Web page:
Tunberg says the fair was not in the business of targeting hopeful young artists with outsized expectations. "We were targeting savvy artists," he says. "Artists who knew what they were doing. Artists who would be in a position to take advantage of it. The success of the exhibition depends on the quality of the exhibitors."
Aren't art fairs for galleries? Why were there so many independent artists in this show?
A small number of galleries were present in the fair's lineup, but the majority of the exhibitors, as listed on the fair's website, were artists. And most of the exhibitors paid for their booths; only five of the 60 participants received comps, Tunberg said.
Having artists do their own booths at a fair is not entirely out of the ordinary, especially at small fairs and festivals. But the prices that World Wide Art Fair were charging were steep for a first-time fair. Booth costs started at $5,069 and went to $53,856 for the largest space.
As a point of comparison: a booth at one of the bigger, established art fairs in New York will start at about $13,000, while a space at the well-established Affordable Art Fair, held in New York and various international locations, runs in the range of $4,600 to $15,000. An installation at one of the newer fairs, such as the Moving Image Art Fair, a video art fair established in 2011, costs $3,000 for a slot (including setup and equipment).
Tunberg says he was only charging what the show cost to put on. "The venue is a very expensive venue," he explains. "Construction costs are expensive; it's a union facility. Our costs are exactly the same as any big art show."
Was enough done to promote the fair ahead of time?
Generally, any art fair (especially a new one) is accompanied by a blast of publicity, which begins as a steady drumbeat of press releases months in advance. But this fair caught many members of the art media (including myself) by surprise.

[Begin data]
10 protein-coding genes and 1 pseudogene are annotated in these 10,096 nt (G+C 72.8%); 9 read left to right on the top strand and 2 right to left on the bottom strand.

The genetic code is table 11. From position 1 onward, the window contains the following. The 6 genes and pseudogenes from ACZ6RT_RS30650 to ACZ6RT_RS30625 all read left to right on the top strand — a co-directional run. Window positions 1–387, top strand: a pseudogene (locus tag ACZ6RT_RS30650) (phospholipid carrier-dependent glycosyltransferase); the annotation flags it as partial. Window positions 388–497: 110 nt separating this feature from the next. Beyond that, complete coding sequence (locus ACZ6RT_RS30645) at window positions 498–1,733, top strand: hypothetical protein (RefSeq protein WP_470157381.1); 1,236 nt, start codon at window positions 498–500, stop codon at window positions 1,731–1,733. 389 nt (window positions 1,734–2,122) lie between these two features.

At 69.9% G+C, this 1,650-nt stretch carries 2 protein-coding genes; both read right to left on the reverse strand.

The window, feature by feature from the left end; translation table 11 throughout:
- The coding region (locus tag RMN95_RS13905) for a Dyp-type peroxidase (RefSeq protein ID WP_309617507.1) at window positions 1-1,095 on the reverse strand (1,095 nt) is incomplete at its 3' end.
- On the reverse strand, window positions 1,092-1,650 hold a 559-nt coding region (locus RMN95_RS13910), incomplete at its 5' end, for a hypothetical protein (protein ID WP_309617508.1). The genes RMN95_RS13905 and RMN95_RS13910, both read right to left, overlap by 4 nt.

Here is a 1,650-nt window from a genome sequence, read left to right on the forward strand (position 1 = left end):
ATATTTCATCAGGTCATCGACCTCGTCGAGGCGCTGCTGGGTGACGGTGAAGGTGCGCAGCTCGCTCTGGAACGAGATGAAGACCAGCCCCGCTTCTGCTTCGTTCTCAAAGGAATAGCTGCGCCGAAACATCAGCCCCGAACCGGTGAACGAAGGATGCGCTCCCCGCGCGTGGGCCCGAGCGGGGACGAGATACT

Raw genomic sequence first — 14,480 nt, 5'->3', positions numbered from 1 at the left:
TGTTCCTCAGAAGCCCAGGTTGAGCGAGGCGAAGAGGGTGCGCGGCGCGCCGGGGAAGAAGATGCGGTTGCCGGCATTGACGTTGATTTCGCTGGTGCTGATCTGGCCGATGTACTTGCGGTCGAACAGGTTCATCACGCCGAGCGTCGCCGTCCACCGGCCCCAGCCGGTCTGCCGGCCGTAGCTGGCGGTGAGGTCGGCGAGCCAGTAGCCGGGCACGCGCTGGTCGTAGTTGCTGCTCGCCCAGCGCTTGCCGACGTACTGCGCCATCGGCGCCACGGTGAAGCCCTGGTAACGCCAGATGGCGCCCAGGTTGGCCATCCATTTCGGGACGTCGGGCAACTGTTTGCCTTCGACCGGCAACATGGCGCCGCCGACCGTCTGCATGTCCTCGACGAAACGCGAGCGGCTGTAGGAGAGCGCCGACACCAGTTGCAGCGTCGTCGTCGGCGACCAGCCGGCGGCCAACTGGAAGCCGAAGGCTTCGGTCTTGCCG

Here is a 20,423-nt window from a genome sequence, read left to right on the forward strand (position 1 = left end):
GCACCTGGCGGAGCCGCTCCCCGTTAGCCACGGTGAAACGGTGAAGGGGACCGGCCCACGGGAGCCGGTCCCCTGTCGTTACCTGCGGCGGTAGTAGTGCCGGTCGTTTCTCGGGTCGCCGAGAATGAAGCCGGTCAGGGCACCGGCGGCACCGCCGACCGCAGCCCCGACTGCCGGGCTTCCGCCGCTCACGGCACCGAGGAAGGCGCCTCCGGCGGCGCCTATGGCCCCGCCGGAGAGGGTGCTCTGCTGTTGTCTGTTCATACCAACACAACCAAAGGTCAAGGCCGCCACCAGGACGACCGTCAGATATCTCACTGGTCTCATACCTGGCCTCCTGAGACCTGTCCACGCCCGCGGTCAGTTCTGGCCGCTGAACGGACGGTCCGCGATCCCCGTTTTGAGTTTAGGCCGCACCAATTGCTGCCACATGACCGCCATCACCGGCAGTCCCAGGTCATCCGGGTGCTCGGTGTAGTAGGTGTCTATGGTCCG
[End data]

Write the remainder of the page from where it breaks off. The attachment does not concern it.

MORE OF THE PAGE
Tunberg says that he invested a lot of time and money promoting the fair.
"We spent somewhere in the neighborhood of $150,000," he says, "but I don't have final figures."
These efforts, he says, included blast emails to shared or rented lists, as well as the placement of press releases on the distribution service PRWeb (which charges anywhere from $99 to $499 to post or distribute a release). For a time, they hired a PR agency, he says, but it didn't work out.
"We did outdoor advertising, billboards in various locations in Los Angeles," adds Tunberg. "We tried to choose places that would be seen by people who would come to the show, around LACMA, North Hollywood, locations in Santa Monica, Beverly Hills."
Whether the Tunbergs spent $150,000 on publicity is impossible to verify, since their company is privately held. A call to Outfront Media (formerly CBS Outdoor) confirmed that World Wide Art did indeed purchase a number of smaller 13-foot billboards.
Because of client confidentiality, the company couldn't reveal exactly how many billboards were bought, but a spokesperson for Outfront said, "Their buy was extremely nominal."
What was the deal with the parking on opening night?
On the night of the fair's Thursday-night opening gala, the convention center shut down its garage early. Patrons who showed up late for the gala (when the fair had its biggest swell of visitors) couldn't get into the adjacent parking structure. (Though there were plentiful lots in the area.)
Tunberg says this was a mix-up on behalf of the convention center. "The Convention Center sent us a letter of apology and they sent us free passes," he says. "But that obviously didn't help."
But a spokesperson for the convention center says, "The garage was closed an hour early due to lack of vehicle traffic into the garage."
What happens next?
Despite the weak traffic, "from a legal point of view, we fulfilled our contractual obligations," Tunberg says. "But that's not the only way we see it. We all risked and we all lost. Everyone knew that it was a first-time show and there was risk involved."
The organizers haven't decided if they will attempt to do the fair again next year. Tunberg says he needs to review the final figures before he makes a decision.
But the whole thing serves as a lesson to emerging artists about going into any sort of agreement with eyes wide open.
"You have to do your research and understand who your audience is," says Mia Pearlman, an installation artist based in Brooklyn, who is currently developing workshops on navigating the hazards of the art world. "These paid book projects and shows, they always promise big collectors and critics. But you have to do your own recon. You have to talk to people who were involved in the past, and ask them about their experience."
She adds: "The reality is that no one cares about your career and your work more than you do."